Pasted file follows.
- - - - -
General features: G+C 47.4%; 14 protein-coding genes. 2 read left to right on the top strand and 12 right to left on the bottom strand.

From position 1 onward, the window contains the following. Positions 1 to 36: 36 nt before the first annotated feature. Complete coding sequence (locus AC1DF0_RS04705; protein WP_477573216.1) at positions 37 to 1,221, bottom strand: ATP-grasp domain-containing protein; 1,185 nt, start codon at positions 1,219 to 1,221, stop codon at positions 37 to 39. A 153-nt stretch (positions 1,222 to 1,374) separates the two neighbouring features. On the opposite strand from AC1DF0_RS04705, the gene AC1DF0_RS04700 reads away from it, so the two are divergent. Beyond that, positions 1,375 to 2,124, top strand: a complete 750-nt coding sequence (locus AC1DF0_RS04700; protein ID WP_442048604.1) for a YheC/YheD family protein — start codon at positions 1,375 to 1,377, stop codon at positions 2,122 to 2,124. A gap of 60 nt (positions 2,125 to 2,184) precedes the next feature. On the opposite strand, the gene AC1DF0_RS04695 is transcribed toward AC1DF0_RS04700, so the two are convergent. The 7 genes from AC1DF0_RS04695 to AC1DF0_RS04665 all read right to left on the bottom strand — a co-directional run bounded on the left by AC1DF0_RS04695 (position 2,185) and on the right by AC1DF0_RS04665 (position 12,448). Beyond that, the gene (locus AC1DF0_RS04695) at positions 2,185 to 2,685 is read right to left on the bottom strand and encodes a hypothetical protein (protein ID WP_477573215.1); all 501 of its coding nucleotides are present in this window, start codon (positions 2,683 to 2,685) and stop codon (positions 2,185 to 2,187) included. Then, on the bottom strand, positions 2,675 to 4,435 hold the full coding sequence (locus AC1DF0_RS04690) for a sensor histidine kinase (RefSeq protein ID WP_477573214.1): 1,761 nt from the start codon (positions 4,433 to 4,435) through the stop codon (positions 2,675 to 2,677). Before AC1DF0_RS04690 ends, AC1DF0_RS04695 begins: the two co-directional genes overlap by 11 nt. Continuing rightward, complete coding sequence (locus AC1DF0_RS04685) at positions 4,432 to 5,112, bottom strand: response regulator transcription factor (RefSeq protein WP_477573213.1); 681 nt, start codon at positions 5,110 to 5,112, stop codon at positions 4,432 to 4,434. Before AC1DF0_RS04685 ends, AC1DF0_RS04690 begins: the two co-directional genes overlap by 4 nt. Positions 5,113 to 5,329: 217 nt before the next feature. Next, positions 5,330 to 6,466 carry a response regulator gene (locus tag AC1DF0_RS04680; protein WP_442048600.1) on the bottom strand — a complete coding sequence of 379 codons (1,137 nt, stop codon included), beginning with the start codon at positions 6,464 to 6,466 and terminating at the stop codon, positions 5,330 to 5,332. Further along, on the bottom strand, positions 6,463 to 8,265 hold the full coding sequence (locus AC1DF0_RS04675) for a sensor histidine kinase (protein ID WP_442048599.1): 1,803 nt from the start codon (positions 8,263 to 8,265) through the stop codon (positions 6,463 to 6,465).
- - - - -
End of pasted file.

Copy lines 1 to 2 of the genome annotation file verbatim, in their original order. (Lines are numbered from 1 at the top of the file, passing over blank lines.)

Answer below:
General features: G+C 47.4%; 14 protein-coding genes. 2 read left to right on the top strand and 12 right to left on the bottom strand.

From position 1 onward, the window contains the following. Positions 1 to 36: 36 nt before the first annotated feature. Complete coding sequence (locus AC1DF0_RS04705; protein WP_477573216.1) at positions 37 to 1,221, bottom strand: ATP-grasp domain-containing protein; 1,185 nt, start codon at positions 1,219 to 1,221, stop codon at positions 37 to 39. A 153-nt stretch (positions 1,222 to 1,374) separates the two neighbouring features. On the opposite strand from AC1DF0_RS04705, the gene AC1DF0_RS04700 reads away from it, so the two are divergent. Beyond that, positions 1,375 to 2,124, top strand: a complete 750-nt coding sequence (locus AC1DF0_RS04700; protein ID WP_442048604.1) for a YheC/YheD family protein — start codon at positions 1,375 to 1,377, stop codon at positions 2,122 to 2,124. A gap of 60 nt (positions 2,125 to 2,184) precedes the next feature. On the opposite strand, the gene AC1DF0_RS04695 is transcribed toward AC1DF0_RS04700, so the two are convergent. The 7 genes from AC1DF0_RS04695 to AC1DF0_RS04665 all read right to left on the bottom strand — a co-directional run bounded on the left by AC1DF0_RS04695 (position 2,185) and on the right by AC1DF0_RS04665 (position 12,448). Beyond that, the gene (locus AC1DF0_RS04695) at positions 2,185 to 2,685 is read right to left on the bottom strand and encodes a hypothetical protein (protein ID WP_477573215.1); all 501 of its coding nucleotides are present in this window, start codon (positions 2,683 to 2,685) and stop codon (positions 2,185 to 2,187) included. Then, on the bottom strand, positions 2,675 to 4,435 hold the full coding sequence (locus AC1DF0_RS04690) for a sensor histidine kinase (RefSeq protein ID WP_477573214.1): 1,761 nt from the start codon (positions 4,433 to 4,435) through the stop codon (positions 2,675 to 2,677). Before AC1DF0_RS04690 ends, AC1DF0_RS04695 begins: the two co-directional genes overlap by 11 nt. Continuing rightward, complete coding sequence (locus AC1DF0_RS04685) at positions 4,432 to 5,112, bottom strand: response regulator transcription factor (RefSeq protein WP_477573213.1); 681 nt, start codon at positions 5,110 to 5,112, stop codon at positions 4,432 to 4,434. Before AC1DF0_RS04685 ends, AC1DF0_RS04690 begins: the two co-directional genes overlap by 4 nt. Positions 5,113 to 5,329: 217 nt before the next feature. Next, positions 5,330 to 6,466 carry a response regulator gene (locus tag AC1DF0_RS04680; protein WP_442048600.1) on the bottom strand — a complete coding sequence of 379 codons (1,137 nt, stop codon included), beginning with the start codon at positions 6,464 to 6,466 and terminating at the stop codon, positions 5,330 to 5,332. Further along, on the bottom strand, positions 6,463 to 8,265 hold the full coding sequence (locus AC1DF0_RS04675) for a sensor histidine kinase (protein ID WP_442048599.1): 1,803 nt from the start codon (positions 8,263 to 8,265) through the stop codon (positions 6,463 to 6,465).